Mysql replication canary

  7. Under Automated Backups Configuration, choose one of three options for MySQL backups:

    • Disable automatic backups of MySQL
    • Enable automated backups from MySQL to an S3 bucket or other S3-compatible file store saves your backups to an existing Amazon Web Services (AWS) or Ceph S3-compatible blobstore. Mysql backups s3 This option requires the following fields:
      • For S3 Bucket Name, enter the name of your S3 bucket. Do not include an s3:// prefix, a trailing /, or underscores. If the bucket does not already exist, it will be created automatically.
      • For Bucket Path, specify a folder within the bucket to hold your MySQL backups. Do not include a trailing /.
      • For AWS Access Key ID and AWS Secret Access Key, enter your AWS or Ceph credentials.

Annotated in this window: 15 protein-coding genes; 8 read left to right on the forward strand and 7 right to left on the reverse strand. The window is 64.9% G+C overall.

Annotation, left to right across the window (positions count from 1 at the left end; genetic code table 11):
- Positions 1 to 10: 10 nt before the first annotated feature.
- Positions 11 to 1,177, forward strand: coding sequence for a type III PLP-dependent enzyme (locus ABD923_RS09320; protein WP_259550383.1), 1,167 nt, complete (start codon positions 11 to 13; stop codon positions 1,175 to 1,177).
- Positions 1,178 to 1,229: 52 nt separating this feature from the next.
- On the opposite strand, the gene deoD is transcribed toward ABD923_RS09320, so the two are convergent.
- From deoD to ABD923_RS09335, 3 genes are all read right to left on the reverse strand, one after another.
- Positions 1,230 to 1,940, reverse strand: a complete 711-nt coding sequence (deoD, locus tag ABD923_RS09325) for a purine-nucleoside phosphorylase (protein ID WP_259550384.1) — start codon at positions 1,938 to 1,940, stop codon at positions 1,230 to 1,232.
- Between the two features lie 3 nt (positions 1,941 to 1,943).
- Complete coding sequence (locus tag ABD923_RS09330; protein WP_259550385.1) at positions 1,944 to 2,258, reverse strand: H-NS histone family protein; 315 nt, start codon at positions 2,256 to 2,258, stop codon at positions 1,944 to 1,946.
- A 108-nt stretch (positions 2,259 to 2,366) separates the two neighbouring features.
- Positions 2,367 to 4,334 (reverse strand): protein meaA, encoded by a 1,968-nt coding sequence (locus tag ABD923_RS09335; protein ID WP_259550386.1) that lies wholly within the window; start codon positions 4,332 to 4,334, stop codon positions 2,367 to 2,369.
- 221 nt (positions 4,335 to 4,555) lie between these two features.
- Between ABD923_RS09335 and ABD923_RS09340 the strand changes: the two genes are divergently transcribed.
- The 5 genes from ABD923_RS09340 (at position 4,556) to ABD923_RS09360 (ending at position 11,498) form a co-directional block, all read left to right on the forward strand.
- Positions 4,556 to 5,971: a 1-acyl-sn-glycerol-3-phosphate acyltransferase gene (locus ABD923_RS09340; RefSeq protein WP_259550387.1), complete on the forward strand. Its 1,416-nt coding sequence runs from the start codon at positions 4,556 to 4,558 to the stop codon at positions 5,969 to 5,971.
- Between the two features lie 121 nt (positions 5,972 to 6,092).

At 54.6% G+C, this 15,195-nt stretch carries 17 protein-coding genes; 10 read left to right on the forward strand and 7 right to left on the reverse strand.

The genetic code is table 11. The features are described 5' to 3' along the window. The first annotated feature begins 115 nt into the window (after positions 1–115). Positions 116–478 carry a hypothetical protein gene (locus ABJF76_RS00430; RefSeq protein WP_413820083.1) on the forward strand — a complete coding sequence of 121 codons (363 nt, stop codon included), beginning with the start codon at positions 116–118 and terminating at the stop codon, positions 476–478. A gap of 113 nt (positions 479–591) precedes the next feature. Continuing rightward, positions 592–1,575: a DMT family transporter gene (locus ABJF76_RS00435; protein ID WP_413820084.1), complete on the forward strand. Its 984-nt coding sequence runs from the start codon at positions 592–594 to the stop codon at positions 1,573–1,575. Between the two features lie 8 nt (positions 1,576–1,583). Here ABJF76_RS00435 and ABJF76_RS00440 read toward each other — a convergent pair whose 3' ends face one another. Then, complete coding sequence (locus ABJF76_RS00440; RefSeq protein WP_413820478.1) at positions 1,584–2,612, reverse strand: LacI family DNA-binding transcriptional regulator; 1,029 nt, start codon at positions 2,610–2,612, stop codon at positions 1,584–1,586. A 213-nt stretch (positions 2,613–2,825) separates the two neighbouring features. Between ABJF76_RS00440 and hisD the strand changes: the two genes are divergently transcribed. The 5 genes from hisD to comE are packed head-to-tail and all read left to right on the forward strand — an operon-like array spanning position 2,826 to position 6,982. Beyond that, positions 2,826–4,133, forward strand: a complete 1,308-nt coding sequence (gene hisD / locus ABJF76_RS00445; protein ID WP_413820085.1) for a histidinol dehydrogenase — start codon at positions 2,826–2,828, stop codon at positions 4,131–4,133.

• For Cron Schedule, enter a valid cron expression to schedule your automated backups. Cron uses your computer’s local time zone.
    • Enable automated backups from MySQL to a remote host via SCP saves your backups to a remote host using secure copy protocol (SCP). Mysql backups scp This option requires the following fields:
      • For Hostname, enter the name of your SCP host.
      • For Port, enter your SCP port. This should be the TCP port that your SCP host uses for SSH. The default port is 22.
      • For Username, enter your SSH username for the SCP host.
      • For Private key, paste in your SSH private key.
      • For Destination directory, enter the directory on the SCP host where you want to save backup files.
      • For Cron Schedule, enter a valid cron expression to schedule your automated backups. Cron uses your computer’s local time zone.
      • Enable Backup All Nodes to make unique backups from each instance of the MySQL server rather than just the first MySQL server instance.

        Note: If you choose to enable automated MySQL backups, set the number of instances for the Backup Prepare Node under the Resource Config section of the Elastic Runtime tile to 0.

  8. If you want to log audit events for internal MySQL, select Enable server activity logging under Server Activity Logging.